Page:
INDIA • In 2005, while he was on a field visit to Mahabubnagar, a drought-prone district in Telangana, India, Mr Narayana Peesapaty ordered a jowar roti (millet bread) for lunch. But he was held up, and by the time he arrived, the roti had become cold and hard.
"I had to break the roti and scoop the dal and curry with its pieces, crunching into them. That was the eureka moment," Mr Peesapaty said.
The entrepreneur's focus was on reducing water-intensive rice cultivation in India, and tackling pollution and misuse of plastic.
Edible cutlery was his solution, and he founded a company called Bakeys to make it.
It manufactures spoons made primarily from jowar, a millet flour, and rice and wheat flour in three flavours - savoury, sweet and plain.
Mr Peesapaty's wife Pragyna Keskar said the spoons are safe to eat and "taste like crackers".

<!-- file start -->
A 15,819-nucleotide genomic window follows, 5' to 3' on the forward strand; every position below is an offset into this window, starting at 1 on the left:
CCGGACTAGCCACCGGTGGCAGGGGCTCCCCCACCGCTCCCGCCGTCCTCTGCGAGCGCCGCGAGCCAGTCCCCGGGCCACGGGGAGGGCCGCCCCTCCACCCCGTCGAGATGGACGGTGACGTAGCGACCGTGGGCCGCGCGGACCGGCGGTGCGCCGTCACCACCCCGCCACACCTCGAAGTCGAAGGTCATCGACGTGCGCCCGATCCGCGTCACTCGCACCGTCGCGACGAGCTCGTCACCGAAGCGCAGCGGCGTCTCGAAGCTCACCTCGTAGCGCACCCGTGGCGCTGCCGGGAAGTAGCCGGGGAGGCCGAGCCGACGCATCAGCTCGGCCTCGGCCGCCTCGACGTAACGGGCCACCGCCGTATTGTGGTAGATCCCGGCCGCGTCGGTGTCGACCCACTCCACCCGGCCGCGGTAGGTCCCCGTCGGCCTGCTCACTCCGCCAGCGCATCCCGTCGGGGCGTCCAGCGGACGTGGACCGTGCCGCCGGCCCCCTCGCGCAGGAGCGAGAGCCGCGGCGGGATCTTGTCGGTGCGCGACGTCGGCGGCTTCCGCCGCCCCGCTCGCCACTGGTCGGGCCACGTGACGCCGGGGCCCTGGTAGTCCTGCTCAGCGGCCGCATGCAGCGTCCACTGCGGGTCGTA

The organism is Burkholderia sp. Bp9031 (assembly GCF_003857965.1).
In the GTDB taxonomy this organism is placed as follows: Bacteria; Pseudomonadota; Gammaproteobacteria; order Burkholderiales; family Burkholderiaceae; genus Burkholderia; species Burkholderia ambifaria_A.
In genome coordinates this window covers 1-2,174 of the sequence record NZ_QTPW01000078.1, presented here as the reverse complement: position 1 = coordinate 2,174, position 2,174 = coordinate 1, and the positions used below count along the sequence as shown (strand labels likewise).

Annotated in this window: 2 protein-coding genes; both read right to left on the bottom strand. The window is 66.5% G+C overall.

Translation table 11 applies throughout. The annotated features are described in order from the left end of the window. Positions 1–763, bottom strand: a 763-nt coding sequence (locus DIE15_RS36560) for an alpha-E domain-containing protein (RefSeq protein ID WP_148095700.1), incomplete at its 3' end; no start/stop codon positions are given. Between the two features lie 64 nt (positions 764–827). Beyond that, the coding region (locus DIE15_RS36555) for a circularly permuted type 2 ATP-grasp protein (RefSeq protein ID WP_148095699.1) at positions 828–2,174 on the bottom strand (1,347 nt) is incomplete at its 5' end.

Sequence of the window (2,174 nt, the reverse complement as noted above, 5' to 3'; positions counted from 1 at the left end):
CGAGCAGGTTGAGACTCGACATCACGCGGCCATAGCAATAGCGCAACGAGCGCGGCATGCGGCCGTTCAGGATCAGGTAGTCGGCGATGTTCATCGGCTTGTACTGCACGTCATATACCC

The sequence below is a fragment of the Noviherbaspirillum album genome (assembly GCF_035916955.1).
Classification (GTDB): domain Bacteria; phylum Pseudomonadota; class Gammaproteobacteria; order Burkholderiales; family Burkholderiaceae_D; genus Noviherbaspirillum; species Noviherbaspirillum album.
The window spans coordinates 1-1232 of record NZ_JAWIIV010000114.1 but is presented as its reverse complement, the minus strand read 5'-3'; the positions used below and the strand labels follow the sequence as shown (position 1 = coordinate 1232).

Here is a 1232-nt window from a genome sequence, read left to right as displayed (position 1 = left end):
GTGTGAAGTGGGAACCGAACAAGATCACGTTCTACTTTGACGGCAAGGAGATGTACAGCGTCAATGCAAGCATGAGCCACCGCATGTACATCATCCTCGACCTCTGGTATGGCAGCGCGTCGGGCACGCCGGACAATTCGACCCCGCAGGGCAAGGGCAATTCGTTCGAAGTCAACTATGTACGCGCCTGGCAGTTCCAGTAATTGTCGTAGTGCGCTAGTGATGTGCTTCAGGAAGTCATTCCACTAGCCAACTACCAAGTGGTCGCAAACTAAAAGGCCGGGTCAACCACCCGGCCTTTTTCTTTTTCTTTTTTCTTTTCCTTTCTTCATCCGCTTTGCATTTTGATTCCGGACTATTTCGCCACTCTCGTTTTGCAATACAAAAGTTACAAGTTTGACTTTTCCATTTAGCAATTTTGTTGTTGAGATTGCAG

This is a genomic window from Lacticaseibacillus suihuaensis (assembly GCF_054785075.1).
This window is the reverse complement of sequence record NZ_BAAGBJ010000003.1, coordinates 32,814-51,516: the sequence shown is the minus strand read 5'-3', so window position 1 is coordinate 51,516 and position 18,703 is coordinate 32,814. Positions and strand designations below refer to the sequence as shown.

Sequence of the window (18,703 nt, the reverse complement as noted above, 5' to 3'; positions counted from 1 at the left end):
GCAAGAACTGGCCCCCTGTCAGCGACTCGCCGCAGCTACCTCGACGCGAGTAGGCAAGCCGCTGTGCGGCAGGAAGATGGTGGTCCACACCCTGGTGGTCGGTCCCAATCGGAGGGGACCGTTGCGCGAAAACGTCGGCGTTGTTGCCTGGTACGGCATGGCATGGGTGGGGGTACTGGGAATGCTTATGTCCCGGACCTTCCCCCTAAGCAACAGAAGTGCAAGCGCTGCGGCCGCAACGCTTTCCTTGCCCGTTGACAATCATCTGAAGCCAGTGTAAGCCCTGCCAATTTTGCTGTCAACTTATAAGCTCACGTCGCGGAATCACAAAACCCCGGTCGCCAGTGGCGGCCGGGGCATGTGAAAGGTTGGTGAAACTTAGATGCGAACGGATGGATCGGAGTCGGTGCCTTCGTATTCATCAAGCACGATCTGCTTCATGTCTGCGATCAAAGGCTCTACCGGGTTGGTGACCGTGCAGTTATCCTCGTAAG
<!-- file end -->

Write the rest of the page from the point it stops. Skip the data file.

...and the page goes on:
Price per spoon in rupees (about eight Singapore cents).
Turning the dream into reality, however, was a struggle. As Mr Peesapaty worked on getting the recipe right and finding a mould maker, he had to sell some of his assets, including a house in Vadodara and a flat in Hyderabad. He also used their savings. "We have seen the worst," he recalled.
It was not until 2014 that they got a bank loan. To finance the project, the couple raised more than 20 million Indian rupees (S$400,000) on their own. In 2016, Bakeys raised 18.7 million rupees on Kickstarter and more than 2.4 million rupees on Ketto.
Each spoon costs four rupees and 2.25 million have been sold since September 2016. The factory, near Hyderabad, employs 11 people and now produces 10,000 spoons a day.